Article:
In the crisp, yet moist spring air of an early morning in 1991 while disembarking from Moscow train built in the fashion of mid 20th century at the Keleti Railway Station of Budapest, having successfully circumvented remains of the Iron Curtain would I then think that a few brief years later I will be kneeling in front of the Kyabje Drubwang Pema Norbu Rinpoche deep in the rural upstate part of NY and asking for his blessing?
Sure, it is possible to imagine, but also quite hard to really see at the time. Like a regular car ride North from New York City through endless woods, more woods and some more of the same, all to culminate at an opening with some corn fields to the left and right, few residences and finally a large symmetrical western structure with curious details of colorful carved dragons supporting corners of the roof and Dharma wheel upheld by the pair of deer above the front doors. It is a journey, in which you have to go the distance and apply effort to go one can say “into the wild” to end up in an autonomous island of Tibetan Buddhism in the middle of what feels like a perfect no-where. A very fitting metaphor for journey of life and knowing what plans to make, all apparently in order to end up in a place where one wants to be but does not quite yet know it exists.
Kyabje Penor Rinpoche founded the Upstate NY Retreat Center around 1998 and guided a program of study and meditation, that continues today, much alike one in the Palyul Namdrolling Monastery of South India, for a number of years. For each attendee there were ways to receive instructions as a part of the group in the main temple and in relationship to their individual practice. It would not be an understatement that this unique month long summer retreat would culminate in a series of interviews with the Rinpoche and Khenchen Tsewang Gyatso. And so it came to pass that in 2003 while taking just a few days off work in the City I journeyed upstate to ask with my head bowed and palpable taste of angst: “Rinpoche, I really would like to become a monk and there seems a lot of obstacles to that”. With very happy air Rinpoche bowing his head in approval again and again spoke smiling, telling me that I should not worry, for it is clear to him that over time, slowly, slowly all the obstacles will be resolved and everything will be better.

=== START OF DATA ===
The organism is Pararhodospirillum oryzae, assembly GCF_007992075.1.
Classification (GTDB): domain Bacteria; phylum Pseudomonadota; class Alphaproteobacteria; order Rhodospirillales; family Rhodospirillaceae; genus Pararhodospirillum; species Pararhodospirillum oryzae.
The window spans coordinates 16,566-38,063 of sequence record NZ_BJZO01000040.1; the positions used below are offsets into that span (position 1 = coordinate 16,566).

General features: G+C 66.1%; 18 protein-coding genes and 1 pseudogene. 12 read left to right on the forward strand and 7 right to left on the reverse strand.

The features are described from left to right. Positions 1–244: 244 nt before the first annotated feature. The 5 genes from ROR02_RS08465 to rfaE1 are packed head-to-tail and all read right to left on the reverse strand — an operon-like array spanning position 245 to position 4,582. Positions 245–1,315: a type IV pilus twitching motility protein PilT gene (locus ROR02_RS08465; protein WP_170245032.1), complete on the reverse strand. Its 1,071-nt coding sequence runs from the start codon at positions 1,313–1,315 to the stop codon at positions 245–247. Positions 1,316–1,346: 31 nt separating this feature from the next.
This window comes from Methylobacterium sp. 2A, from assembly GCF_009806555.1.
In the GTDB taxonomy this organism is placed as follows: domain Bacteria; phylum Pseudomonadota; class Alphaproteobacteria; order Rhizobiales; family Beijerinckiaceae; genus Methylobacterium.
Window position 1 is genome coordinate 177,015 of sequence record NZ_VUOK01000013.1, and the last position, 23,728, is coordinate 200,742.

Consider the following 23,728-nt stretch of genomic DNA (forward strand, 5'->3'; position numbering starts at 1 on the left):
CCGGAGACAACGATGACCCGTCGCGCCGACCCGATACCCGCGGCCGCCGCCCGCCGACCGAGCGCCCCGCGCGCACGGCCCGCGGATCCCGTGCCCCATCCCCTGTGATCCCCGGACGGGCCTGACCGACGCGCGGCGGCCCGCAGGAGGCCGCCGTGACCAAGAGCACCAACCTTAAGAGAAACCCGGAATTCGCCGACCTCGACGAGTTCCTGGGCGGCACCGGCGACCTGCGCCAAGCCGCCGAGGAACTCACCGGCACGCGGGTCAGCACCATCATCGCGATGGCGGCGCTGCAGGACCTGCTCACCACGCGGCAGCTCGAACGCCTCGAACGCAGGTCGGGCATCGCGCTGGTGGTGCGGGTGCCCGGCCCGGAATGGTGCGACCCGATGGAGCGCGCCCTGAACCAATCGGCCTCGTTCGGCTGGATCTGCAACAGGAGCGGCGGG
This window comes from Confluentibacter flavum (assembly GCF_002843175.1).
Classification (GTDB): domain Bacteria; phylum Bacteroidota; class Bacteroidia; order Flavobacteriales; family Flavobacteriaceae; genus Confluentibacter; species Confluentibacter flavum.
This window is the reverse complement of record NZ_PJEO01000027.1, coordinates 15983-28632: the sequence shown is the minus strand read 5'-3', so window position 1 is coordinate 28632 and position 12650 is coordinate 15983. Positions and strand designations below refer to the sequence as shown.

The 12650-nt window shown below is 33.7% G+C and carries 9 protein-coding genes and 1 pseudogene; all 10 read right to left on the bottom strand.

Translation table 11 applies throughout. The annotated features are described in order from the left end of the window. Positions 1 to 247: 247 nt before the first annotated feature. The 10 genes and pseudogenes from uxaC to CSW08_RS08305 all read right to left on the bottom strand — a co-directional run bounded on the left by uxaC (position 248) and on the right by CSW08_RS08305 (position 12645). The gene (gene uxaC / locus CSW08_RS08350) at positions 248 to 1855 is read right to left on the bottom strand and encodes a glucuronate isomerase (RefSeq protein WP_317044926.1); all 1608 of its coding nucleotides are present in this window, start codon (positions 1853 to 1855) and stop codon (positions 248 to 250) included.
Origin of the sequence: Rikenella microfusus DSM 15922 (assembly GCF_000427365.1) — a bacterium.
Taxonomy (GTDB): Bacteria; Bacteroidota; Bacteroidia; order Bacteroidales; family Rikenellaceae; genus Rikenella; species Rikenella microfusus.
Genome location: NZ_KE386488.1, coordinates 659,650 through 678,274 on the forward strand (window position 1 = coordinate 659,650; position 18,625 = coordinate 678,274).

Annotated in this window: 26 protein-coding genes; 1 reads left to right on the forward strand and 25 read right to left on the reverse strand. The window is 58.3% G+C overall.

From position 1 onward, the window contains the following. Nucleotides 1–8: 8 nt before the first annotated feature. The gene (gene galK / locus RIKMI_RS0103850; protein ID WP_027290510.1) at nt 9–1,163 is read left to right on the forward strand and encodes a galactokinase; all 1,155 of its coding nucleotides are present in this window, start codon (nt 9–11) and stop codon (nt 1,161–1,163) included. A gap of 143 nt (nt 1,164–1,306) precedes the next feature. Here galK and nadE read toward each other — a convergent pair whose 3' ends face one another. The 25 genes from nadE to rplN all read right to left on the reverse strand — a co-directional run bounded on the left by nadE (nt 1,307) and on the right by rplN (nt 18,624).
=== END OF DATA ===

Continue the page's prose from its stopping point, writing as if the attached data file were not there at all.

So, in some way Rinpoche told me everything that I wanted to hear and nothing that I knew. This timeless wisdom of giving simple, correct advice can not be more honest. And while at the time it felt too simple or too general, my utmost respect for the great lama and actual passage of time turned this into a teaching on how to respect what we call problems or obstacles, how such become similar to the trees when one travels in a wooded area, the trees work as road signs and understanding that one is getting closer to the destination makes one appreciate seeing each one of them, in passing.
At around this time during 2009 from about March 27th to about April 3rd Kyabje Penor Rinpoche abided in the tukdam meditation while in South Indian Palyul Namdrolling Monastery.
Here is an exerpt from one of the public updates that were provided: “…The 11th Throneholder of the Palyul Lineage of the Nyingma School of Tibetan Buddhism, His Holiness Penor Rinpoche, entered the final stage of meditation at 8:20 PM on Friday, March 27, 2009, at the Palyul Namdroling Monastery in Bylakuppe, South India.
Earlier at noon, His Holiness received offerings from many of the highest Nyingma Lamas, Tulkus and dignitaries who had assembled to pay homage to him. Rinpoche left Columbia Asia Hospital at 3:30 PM with the help of the Bhutanese Government, who arranged a police escort. He reached Palyul Namdroling at 6:40 PM and remained on his bed at the residence. Tulkus, Khenpos and lamas did aspiration prayers together with His Holiness until 8:20 PM. At that time Rinpoche looked around and then closed his eyes and went into meditation.
Prayers continued for 5 minutes and then everyone remained in silence for the next two hours. His Holiness’ meditation continues today,…”
Thank you for reminding us all that there is such a wonderful thing as passage of time and that at this time this great online service has turned two years old. As time passes, it seems to me now that it is the direction that we seem to be headed, all that matters and never the speed, effectiveness of the travel method or seeming stress that lack of instant arrival may cause. With that I make aspirations that I and anyone one connecting to this story may glimpse some of the great calm and wisdom that I feel I came ever so close, to almost feel in an Embodiment of this great master, anniversary of whose passing from the body of that life coincides with the anniversary of the founding of the Levekunst. Picture attached is Kyabje Penor Rinpoche on the lawn in front of the NY upstate Retreat Center at the end of 2004 summer retreat.
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